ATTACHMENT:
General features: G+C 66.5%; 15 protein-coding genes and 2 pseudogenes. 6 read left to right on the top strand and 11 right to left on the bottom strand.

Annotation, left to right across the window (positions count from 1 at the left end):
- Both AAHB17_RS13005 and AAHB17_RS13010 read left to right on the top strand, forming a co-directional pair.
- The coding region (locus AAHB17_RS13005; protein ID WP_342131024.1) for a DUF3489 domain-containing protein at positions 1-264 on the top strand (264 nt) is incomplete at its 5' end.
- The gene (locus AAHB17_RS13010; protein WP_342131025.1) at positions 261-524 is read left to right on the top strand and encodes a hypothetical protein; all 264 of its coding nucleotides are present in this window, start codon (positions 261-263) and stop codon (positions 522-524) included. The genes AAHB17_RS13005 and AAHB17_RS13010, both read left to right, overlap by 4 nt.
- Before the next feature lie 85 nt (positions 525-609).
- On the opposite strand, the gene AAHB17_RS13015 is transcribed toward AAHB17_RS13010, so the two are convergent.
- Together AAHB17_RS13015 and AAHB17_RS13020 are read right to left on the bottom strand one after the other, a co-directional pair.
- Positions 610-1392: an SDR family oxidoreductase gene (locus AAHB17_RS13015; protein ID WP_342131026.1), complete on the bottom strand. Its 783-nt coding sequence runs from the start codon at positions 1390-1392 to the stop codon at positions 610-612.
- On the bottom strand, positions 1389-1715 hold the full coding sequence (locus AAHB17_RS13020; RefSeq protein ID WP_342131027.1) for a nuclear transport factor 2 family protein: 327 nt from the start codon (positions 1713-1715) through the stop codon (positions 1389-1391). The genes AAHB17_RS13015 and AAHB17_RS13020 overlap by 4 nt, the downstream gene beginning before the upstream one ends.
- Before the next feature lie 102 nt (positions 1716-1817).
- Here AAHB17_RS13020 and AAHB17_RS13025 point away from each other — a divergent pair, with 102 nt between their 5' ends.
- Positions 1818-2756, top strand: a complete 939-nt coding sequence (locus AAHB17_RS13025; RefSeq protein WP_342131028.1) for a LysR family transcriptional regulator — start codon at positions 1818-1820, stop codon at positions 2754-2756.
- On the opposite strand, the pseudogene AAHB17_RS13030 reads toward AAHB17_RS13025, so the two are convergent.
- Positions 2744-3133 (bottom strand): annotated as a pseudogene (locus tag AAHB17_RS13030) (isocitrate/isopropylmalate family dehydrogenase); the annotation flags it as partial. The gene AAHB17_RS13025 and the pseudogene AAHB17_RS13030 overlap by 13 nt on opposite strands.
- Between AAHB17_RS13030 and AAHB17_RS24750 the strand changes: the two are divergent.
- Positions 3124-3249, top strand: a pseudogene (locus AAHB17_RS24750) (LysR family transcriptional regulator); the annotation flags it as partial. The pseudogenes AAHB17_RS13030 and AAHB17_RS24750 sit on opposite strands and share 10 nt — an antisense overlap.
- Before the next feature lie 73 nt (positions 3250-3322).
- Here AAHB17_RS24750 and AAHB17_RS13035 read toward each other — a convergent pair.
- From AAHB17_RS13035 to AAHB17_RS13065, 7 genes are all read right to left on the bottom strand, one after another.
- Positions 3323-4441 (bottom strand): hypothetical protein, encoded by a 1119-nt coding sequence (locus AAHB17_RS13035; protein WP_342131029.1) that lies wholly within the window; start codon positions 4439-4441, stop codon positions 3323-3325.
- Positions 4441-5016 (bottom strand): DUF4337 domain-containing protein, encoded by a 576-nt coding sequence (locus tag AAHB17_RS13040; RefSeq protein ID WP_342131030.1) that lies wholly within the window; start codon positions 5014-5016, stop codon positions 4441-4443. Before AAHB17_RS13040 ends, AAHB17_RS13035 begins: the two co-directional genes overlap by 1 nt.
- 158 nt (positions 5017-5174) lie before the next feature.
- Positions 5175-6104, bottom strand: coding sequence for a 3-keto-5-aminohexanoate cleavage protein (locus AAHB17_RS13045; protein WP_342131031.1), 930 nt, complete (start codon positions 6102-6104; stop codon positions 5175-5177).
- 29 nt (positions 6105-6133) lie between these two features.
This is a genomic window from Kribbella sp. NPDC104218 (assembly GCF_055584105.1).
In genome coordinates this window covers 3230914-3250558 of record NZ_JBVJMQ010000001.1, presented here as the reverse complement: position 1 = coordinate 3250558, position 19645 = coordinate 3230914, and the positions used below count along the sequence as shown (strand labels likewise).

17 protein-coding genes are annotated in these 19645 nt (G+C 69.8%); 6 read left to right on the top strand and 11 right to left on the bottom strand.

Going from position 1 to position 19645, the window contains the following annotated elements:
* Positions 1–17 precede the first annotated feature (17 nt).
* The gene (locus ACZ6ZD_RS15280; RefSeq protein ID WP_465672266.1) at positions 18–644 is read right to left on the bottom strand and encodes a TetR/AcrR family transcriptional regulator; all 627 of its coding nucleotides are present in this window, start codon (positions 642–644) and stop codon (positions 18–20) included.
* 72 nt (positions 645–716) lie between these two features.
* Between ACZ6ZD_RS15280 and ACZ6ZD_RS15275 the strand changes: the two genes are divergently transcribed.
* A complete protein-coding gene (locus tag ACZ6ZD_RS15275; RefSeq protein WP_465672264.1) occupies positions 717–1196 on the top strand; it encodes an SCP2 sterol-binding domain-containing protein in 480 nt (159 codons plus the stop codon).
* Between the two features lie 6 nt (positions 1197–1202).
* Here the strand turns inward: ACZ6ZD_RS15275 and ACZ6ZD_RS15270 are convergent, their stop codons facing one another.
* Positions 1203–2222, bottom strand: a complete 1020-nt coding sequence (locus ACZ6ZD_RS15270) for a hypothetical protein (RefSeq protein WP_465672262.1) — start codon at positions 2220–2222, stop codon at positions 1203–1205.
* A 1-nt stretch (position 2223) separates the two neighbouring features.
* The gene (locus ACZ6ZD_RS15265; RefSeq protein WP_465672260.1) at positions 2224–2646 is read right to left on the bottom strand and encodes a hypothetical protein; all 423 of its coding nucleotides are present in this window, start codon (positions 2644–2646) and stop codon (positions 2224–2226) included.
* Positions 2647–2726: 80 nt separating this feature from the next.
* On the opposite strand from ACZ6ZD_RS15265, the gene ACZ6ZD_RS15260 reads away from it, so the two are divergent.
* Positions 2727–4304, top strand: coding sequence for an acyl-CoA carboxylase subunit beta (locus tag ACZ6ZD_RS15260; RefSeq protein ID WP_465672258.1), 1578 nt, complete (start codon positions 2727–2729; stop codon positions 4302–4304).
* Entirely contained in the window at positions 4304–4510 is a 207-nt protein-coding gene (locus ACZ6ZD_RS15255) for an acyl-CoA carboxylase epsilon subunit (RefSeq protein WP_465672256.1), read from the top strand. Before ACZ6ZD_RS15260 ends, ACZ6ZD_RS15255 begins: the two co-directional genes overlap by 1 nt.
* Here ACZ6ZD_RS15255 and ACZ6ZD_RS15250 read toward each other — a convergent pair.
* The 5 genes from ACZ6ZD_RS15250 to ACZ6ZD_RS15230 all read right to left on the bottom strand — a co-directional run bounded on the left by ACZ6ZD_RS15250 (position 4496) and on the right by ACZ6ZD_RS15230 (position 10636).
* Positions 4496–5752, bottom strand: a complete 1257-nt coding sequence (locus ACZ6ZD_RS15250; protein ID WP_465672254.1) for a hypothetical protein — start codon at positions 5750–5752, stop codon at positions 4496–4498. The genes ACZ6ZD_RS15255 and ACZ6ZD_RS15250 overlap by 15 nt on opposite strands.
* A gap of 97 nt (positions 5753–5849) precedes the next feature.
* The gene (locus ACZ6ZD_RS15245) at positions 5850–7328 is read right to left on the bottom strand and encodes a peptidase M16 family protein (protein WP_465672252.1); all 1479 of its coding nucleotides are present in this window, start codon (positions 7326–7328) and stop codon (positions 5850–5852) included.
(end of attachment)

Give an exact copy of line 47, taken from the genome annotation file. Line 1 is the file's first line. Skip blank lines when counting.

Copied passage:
* A gap of 97 nt (positions 5753–5849) precedes the next feature.